by Kathleen Blease
It has taken me years to understand how the Mass is a sacrifice, not just a remembrance of the Last Supper. And, you know, it is all very simple and very reasonable and real. It took me a while to understand, but I’m glad I finally do!
To be direct, let me put it this way: I know me. And you know you. And since I know me and you know you, then we have to admit that it is indeed a sacrifice for Jesus Christ to leave His Kingdom in Heaven to endure you and me. Would you want to leave the perfect beauty of Heaven to live with you? Would I to live with me?
Let’s review what happens at the Mass itself, and then maybe I can be more clear.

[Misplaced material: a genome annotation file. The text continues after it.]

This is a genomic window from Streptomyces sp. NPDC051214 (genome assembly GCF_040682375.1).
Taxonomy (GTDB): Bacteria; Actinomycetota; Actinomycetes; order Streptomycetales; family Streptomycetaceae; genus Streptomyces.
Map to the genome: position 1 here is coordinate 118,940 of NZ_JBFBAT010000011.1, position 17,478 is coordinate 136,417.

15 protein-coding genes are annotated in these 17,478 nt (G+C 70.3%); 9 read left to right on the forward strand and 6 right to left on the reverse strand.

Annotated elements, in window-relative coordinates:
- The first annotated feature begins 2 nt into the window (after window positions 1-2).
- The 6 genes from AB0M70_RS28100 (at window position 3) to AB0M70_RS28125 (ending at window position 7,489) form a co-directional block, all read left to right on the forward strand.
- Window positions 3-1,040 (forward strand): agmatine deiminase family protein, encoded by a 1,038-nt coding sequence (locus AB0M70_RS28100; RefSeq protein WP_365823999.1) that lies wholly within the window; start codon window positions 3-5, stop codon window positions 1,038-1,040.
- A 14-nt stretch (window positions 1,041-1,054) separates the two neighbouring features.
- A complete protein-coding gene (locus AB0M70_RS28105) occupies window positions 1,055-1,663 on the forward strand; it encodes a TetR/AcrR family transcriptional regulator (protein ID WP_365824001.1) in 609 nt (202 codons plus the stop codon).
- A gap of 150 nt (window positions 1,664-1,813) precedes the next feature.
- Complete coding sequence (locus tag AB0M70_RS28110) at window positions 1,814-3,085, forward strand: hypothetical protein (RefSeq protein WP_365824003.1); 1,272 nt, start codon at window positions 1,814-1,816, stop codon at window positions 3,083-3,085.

The Mass is well arranged to help us prepare to receive Christ. First, we approach the Lord calling to mind our sins and asking for His mercy. Then we say, “Glory to God in the Highest,” to remind us just how merciful God is to us sinners. As the Mass progresses, we hear from the Old Testament, including the Psalms traditionally attributed to King David, the Acts of the Apostles, and then the Gospel of the Lord itself. (I’d like to add here that the Old Testament is just as Christian as the New Testament. It explains how God prepared a nation into which his Only Son was born. And for this we are to be grateful to the Hebrew nation.)
These first parts of the Mass bring us into the Light of Christ in a humble way and with the best mindset.